I have talked about timeliness in submission before, but when I came across a case in the Court of Federal Claims about “spoliation” I had no idea I was headed in the same path. I was baffled by this new word. Since the article was coming from our own content, it confused me even more. Our editors are great and I couldn’t imagine why they would have mixed up the word spoilage with a seemingly made-up one like “spoliation.” Now, I consider myself to have a pretty good handle on the English language – even including some jargon, tech-talk, and I dabble in spanglish. I proceeded to read the article and came up with nothing. No clues to what this word could be and how they could have used it no less than 3 times in the article in place of spoilage (wow was I wrong). Google to the rescue!
The first link in so many single-world searches always ends up at Wikipedia. Although I tell my students in my accounting classes to never use it as a formal reference, I break that rule here:
The spoliation of evidence is the intentional or negligent withholding, hiding, altering, or destroying of evidence relevant to a legal proceeding.
Merriam-Webster online came next:
Definition of SPOLIATION1. a : the act of plunderingb : the state of having been plundered especially in war2. : the act of injuring especially beyond reclaim
Origin of SPOLIATIONMiddle English, from Anglo-French spoliacion, Latinspoliation-, spoliatio, from spoliare to plunder. First Known Use: 15th century
At least now I could try to decipher what I was reading. My first thought was “why didn’t they just say so?!” As I re-read the article with a more educated mindset, I figured out that the main problem in Laboratory Corp. of America v. United States was timeliness. The RFP indicated eBuy would be used and that the due date was 2:00 Central Time. The eBuy site listed the due date as 2:00 Eastern Time. Laboratory Corp tried to issue their proposal at 1:03 Central Time and the site did not allow them to do so (That would be 2:03 Eastern Time if you aren’t keeping track).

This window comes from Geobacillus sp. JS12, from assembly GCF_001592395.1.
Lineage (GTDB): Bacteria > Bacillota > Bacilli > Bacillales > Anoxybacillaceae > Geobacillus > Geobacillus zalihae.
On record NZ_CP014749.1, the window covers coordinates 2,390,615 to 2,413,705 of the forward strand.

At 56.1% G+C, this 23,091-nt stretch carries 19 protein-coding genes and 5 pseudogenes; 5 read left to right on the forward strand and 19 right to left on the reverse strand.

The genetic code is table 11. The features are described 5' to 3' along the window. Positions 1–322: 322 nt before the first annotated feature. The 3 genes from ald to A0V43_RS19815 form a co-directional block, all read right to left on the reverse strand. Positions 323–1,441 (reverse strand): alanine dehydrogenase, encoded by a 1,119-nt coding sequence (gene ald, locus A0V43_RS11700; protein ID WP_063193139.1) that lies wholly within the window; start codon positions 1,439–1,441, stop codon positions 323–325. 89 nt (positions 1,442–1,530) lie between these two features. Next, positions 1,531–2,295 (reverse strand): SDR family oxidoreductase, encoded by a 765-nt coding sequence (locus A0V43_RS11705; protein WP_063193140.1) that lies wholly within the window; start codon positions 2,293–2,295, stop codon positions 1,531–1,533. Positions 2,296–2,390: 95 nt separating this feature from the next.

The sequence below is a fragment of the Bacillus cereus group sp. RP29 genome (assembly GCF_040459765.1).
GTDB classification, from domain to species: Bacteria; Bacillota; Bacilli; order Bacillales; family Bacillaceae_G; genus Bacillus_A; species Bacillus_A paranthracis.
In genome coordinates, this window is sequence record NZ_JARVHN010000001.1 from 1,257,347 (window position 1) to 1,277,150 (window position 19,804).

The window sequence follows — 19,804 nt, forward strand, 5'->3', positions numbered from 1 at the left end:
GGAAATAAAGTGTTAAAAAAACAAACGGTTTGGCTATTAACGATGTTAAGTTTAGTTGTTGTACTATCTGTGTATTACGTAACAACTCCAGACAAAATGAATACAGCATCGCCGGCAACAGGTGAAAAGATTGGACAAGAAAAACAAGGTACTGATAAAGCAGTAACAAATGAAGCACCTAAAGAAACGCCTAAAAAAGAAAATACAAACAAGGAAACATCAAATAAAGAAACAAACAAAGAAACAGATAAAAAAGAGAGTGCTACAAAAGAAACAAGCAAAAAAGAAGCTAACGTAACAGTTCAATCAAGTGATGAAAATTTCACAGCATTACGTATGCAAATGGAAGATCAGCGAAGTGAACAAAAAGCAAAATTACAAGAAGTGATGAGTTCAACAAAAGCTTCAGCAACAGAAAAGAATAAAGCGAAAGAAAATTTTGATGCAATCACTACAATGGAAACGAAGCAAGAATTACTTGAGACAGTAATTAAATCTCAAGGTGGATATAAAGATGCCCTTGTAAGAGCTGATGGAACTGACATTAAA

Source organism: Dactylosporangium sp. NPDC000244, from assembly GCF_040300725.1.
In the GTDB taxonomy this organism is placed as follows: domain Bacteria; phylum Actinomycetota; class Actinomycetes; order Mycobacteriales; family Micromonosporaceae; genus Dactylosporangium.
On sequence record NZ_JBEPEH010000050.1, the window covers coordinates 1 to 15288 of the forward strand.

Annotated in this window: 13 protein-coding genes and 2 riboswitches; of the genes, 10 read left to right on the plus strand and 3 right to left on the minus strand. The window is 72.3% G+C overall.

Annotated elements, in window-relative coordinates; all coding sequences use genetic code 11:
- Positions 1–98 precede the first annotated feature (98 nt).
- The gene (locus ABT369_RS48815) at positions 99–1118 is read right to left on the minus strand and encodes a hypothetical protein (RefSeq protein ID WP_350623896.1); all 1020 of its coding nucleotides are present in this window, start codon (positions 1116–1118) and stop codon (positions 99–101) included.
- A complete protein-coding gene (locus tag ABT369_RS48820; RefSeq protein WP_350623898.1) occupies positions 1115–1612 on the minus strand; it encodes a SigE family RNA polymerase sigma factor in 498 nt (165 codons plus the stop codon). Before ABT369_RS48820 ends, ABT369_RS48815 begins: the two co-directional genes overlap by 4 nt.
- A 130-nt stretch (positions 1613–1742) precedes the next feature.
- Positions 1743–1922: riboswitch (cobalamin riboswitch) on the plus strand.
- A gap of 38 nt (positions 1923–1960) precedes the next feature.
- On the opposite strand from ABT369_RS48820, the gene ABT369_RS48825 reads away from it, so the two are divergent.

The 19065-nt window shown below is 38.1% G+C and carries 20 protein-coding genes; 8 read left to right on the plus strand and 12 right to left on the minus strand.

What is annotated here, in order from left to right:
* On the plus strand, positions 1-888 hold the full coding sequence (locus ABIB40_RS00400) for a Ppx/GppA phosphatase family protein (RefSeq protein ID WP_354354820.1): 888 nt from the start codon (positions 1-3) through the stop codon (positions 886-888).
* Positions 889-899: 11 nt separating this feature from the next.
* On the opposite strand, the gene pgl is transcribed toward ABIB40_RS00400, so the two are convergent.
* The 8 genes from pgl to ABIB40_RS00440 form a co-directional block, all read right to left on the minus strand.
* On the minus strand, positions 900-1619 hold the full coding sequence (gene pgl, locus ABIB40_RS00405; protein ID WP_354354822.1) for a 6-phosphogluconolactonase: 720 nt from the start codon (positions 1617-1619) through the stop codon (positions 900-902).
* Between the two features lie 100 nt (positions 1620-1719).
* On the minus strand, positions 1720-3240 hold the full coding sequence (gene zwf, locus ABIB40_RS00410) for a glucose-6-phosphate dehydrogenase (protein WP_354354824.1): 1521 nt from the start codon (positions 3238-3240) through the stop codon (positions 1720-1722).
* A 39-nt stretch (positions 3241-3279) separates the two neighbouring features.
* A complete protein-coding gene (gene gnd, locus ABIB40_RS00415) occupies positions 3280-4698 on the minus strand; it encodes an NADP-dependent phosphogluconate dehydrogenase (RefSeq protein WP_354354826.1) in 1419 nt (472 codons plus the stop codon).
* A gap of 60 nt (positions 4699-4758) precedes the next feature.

From there the problem worsens. As of the cut-off date and time, the website “dumps” the page and it is not reproducible. This is where the spoliation of evidence comes in to play. This is also where I decide that I spent too much time reading the case – I will leave the rest to you if you so choose.
My fundamental problem with these timeliness issues is they shouldn’t matter! It always got under my skin a little when our proposal team at a former employer was driving downtown and just barely getting through the door to submit something that should have been called “done” the day before. This is where the process needs to take some of this stress off. With the right process and the correct amount of foresight – this should be an exception, not the rule. It may have been so in this case, but I have seen it way too many times to believe that this is an occasional occurrence at most contractors.
Wolters Kluwer Garrett e-Series for some practical guidance on these items.
www.iso.org for QMS guidance on how to keep this from happening over and over.